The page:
[How To is a recurring feature in which we demonstrate techniques designed to improve your game, and make your skill set more than a little bit awesome. This time out, we’ll help you create iPhone ringtones.]
So you’re tired of that really annoying generic ringtone that comes with your iPhone? Do you want to express your love of gaming through your text message notification? It’s not as easy as dragging-and-dropping. Here are the steps to create iPhone ringtones.
I won’t mince words here: Captain America: Sentinel of Liberty (a $4.99 universal iPhone and iPad game) is a mobile Mirror’s Edge with a Marvel Comics skin. Gamers are charged with guiding a sprinting, leaping, sliding, pole-swinging, and wall-running Steve Rogers through a HYDRA stronghold to bash WWII-era baddies. Packing 24 levels, a story by Marvel scribe Christos Cage (who also wrote Captain America: Super Soldier), art by Ron Lim and Christopher Sotomayor, this Disney Mobile game is a fun, lightweight diversion, but the focus on running may turn some away who were expecting a more hand-to-hand and stealth action.
Let’s get down to brass tacks, here: most Android and iPhone games are little diversions you play while waiting to do something much more important, and as such, they’re short affairs. The Amazing Spider-Man, on the other hand, is a relatively large game for a mobile title, and it’s a pretty refreshing play because of that. But alas, that freshness doesn’t last long as the clunky controls and hideous dialogue hinder the experience.
When Capcom announced that one of my favorite fighters–Marvel vs. Capcom 2– was making its way to the iPhone and iPad I was overwhelmed with joy. But the excitement wore off seconds after I launched the app.
Let’s get this out the way early: The iPhone’s touchscreen isn’t conducive for recreating the hardcore fighting game experience. I felt this way while playing Street Fighter IV: Volt Battle Protocol and The King of Fighters-i, but after playing the Marvel vs. Capcom 2 port I appreciate those games a bit more. Trying to play Marvel vs. Capcom 2 on the iPhone is just ludicrous and destroys the experience. On paper its a great idea, but Capcom failed in execution. Instead, we’re left with a $2.99 piece of nostalgia that’s found on half a dozen consoles.
Storm Strikers is the follow up to the 2D-X Excellence Award-winning Danmaku Unlimited. Although Storm Strikers shares many features with its predecessor–manic shooting action, dark Tron-like graphics, and challenging gameplay–it serves up a few new tricks. Unfortunately, the game also feel very similar to Danmaku Unlimited in certain areas as well.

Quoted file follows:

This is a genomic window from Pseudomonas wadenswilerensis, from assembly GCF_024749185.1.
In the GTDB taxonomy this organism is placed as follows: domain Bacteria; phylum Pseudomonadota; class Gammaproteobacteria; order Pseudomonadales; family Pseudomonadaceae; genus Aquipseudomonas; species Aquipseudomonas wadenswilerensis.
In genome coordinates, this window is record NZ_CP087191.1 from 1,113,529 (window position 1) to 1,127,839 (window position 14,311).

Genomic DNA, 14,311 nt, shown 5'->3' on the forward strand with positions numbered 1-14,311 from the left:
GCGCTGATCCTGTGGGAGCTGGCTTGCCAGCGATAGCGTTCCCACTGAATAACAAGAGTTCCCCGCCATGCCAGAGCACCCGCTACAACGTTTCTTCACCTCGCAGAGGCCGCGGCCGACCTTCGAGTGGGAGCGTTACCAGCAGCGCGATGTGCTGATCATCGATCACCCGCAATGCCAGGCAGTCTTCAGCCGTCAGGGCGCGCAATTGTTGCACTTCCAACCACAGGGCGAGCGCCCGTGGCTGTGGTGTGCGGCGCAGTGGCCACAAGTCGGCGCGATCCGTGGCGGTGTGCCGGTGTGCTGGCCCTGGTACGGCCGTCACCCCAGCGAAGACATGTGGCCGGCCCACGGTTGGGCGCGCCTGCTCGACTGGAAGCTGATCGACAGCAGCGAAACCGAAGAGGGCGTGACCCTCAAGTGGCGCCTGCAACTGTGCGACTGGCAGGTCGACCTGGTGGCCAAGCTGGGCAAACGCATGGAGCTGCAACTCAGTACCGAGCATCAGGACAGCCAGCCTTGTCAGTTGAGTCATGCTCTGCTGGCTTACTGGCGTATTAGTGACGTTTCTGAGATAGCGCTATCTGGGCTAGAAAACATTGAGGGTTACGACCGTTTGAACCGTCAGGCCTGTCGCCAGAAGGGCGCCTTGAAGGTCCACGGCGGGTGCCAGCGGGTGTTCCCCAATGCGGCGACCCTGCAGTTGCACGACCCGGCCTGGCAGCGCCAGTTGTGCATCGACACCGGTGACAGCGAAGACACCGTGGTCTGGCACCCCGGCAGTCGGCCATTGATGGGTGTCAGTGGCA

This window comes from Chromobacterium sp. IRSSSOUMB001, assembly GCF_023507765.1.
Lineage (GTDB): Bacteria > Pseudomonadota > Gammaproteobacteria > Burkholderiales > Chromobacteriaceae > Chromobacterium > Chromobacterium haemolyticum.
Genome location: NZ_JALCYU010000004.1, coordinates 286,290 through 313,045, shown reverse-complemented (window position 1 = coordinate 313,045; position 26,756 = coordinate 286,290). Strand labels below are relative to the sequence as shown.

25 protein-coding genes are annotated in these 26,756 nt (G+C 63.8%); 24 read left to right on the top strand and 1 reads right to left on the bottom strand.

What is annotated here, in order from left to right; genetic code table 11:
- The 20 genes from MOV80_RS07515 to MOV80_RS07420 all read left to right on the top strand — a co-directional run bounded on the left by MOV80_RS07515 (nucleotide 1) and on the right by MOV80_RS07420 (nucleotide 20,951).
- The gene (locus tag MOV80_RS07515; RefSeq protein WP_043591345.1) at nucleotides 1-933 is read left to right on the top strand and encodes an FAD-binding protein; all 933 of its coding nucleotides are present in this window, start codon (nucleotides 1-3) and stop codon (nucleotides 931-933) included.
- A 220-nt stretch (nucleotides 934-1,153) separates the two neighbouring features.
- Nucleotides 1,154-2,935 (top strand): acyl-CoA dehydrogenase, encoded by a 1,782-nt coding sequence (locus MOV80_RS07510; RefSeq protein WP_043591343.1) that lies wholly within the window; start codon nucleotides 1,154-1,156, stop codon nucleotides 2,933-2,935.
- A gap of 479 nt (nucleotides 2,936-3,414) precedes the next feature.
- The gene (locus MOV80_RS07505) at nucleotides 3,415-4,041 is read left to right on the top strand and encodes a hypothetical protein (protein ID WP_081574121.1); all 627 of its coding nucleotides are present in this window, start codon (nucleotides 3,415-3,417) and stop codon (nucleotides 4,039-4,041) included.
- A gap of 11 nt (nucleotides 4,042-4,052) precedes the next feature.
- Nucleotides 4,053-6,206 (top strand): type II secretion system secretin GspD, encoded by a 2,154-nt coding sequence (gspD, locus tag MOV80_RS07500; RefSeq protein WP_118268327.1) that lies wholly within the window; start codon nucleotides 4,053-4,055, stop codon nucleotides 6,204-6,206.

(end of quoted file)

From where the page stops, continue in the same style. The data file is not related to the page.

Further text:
Capcom and SNK have churned out stellar fighting games since the halcyon arcade days, with each company pushing the other in a competitive war for quarters. Between the pair, they’ve produced gems such as Street Fighter II: Hyper Fighting, King of Fighters ’98: Ultimate Match, Street Fighter III: Third Strike, Garou: Mark of the Wolves, Capcom vs. SNK 2, SNK vs Capcom: The Match of the Millenium, and dozens others.
Flash forward to 2011. Both 2D fighting game giants have released iOS fighters: King of Fighters-i and Street Fighter IV: Volt. Both are incredibly fun and surprisingly deep iPhone games, but only one can take the crown as the Apple fighting game champ. So we’re forcing them into battle with a head-to-head comparison.
CES kicks off this week, and ION is wasting no time in unveiling a pair of gamer friendly products. The company has introduced the iCade Core (the successor to the original iCade), and iCade Mobile. Both look to give gamers an easier way to enjoy the plethora of apps on the iPhone, iPod touch, and iPad.
Wesley Snipes stars as Julius Styles, an international man of butt-kicking mystery who is here to rid the world of hooligans.
The Street Fighter franchise is the fighting genre’s poster boy, but SNK Playmore’s King of Fighters–a series that launched in 1994–has played a vital role in the genre’s development. King of Fighters may not have garnered Street Fighter’s massive success, but the long-running series has a rabid audience that has followed it long after its departure from the now-defunct Neo Geo platform. Enter the $7.99 The King of Fighters-i, the first KOF designed for the Apple iPhone, iPod touch, and iPad platforms. KOF fans will find much to like here; the iPhone game retains the look, style, and hardcore fighting action of previous editions. The only drawback? An abbreviated roster and (as expected) occasionally troublesome virtual d-pad .
The long-running KOF series comes to the iPhone and iPod touch.